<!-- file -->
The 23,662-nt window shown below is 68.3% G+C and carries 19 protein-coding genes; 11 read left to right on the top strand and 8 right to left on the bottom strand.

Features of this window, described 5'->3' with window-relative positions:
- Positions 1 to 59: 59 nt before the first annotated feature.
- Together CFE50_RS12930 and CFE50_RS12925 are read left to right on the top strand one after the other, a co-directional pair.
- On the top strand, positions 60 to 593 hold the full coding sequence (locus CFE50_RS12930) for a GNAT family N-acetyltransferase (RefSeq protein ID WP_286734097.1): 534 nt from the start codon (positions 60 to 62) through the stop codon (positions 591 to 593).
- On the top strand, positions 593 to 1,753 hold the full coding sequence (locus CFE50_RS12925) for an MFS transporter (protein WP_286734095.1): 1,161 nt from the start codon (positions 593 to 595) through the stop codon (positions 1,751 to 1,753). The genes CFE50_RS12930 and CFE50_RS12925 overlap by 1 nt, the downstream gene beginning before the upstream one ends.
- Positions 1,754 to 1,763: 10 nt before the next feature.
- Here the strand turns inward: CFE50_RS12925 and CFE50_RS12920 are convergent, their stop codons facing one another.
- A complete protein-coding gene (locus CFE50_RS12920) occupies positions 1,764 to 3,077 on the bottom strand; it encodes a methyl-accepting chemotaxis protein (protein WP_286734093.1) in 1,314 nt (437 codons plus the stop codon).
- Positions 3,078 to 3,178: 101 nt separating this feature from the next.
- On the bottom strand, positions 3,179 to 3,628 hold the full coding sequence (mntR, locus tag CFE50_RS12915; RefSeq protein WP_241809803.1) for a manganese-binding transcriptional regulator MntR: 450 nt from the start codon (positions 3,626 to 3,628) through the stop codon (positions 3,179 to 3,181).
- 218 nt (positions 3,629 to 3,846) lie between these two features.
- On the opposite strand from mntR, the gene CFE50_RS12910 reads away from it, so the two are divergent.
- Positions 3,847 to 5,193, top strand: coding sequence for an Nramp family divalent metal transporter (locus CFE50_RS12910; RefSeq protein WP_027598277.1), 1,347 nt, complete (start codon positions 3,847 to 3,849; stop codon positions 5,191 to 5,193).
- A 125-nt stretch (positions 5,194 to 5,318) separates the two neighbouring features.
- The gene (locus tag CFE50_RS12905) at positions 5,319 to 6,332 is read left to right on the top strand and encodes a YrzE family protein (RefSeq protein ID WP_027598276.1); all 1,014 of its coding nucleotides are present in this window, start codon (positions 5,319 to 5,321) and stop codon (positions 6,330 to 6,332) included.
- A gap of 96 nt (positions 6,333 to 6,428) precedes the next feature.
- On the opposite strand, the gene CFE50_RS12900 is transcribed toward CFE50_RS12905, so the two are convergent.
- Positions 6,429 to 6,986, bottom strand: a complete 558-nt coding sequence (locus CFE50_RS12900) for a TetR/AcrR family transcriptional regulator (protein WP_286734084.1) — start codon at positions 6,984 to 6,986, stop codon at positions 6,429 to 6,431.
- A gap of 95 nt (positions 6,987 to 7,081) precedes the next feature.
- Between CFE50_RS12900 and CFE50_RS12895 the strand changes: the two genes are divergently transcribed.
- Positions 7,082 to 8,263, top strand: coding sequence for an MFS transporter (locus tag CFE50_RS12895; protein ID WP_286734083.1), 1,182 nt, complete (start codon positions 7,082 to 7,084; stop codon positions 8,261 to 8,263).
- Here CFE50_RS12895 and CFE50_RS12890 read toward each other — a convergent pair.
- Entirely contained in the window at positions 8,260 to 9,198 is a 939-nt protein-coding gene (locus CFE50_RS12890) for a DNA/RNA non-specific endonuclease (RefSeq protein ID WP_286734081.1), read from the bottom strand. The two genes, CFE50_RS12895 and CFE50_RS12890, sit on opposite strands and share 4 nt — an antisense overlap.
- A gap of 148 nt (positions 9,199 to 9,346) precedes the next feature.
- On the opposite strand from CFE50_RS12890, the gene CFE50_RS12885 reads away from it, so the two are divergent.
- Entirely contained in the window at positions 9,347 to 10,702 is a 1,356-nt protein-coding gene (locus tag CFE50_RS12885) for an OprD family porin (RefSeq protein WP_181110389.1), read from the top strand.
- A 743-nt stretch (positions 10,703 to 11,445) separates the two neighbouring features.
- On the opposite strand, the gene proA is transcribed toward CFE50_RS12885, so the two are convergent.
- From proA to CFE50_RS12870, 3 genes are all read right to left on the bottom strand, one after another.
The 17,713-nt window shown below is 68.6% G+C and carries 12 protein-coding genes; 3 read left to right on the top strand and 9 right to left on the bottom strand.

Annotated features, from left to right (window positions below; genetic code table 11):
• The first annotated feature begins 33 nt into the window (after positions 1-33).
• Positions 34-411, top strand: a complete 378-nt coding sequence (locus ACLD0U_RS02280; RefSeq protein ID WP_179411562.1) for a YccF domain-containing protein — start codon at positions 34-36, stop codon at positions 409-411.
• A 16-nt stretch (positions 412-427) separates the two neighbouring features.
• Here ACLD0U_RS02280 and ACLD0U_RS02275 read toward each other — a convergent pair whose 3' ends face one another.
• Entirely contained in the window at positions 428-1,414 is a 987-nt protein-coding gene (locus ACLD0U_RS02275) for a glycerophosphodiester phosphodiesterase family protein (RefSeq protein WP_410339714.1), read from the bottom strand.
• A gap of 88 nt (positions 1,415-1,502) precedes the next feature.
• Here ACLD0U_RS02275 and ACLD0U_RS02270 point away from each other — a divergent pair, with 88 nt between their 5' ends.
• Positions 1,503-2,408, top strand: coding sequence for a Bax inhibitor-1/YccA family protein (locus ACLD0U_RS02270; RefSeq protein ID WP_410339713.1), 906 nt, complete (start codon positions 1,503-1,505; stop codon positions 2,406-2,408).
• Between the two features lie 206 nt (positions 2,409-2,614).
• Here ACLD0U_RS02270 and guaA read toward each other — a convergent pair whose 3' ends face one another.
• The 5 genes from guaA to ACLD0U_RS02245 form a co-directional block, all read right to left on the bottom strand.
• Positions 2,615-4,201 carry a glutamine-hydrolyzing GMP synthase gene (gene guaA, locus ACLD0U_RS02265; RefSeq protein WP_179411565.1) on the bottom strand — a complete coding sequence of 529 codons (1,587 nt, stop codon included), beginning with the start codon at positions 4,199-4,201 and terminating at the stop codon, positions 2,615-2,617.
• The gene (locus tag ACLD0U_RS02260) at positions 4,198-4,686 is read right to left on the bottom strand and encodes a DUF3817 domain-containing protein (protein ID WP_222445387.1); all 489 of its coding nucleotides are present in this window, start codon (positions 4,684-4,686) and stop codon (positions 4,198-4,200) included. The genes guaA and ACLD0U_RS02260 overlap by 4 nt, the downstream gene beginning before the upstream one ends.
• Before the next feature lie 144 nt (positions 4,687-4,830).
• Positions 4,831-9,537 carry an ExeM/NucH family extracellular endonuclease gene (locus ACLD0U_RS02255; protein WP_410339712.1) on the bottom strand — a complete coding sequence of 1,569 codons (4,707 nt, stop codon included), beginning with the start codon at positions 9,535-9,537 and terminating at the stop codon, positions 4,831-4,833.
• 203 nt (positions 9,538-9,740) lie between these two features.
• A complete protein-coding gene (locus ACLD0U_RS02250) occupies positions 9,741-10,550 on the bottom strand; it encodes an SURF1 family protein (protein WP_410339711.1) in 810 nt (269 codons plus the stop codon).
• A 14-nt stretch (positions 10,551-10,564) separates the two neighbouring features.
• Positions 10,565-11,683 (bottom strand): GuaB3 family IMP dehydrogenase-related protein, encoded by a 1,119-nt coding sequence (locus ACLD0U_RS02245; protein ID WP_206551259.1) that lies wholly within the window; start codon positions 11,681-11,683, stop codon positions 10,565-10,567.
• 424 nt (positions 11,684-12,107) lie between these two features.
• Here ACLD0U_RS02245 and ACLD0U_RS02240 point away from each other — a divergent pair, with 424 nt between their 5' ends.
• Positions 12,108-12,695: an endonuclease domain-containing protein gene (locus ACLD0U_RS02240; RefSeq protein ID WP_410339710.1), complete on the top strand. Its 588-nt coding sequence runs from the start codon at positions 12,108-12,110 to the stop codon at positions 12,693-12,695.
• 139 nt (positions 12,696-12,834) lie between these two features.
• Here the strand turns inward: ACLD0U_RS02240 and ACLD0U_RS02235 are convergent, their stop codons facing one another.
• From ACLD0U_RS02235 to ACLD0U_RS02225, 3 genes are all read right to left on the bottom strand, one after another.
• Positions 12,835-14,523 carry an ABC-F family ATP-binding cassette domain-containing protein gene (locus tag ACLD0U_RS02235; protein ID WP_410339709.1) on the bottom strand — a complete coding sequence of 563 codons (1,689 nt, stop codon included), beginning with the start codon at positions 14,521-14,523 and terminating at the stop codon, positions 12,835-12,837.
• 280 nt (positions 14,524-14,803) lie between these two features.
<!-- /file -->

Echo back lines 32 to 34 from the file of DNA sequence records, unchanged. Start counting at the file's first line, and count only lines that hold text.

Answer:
Annotated features, from left to right (window positions below; genetic code table 11):
• The first annotated feature begins 33 nt into the window (after positions 1-33).
• Positions 34-411, top strand: a complete 378-nt coding sequence (locus ACLD0U_RS02280; RefSeq protein ID WP_179411562.1) for a YccF domain-containing protein — start codon at positions 34-36, stop codon at positions 409-411.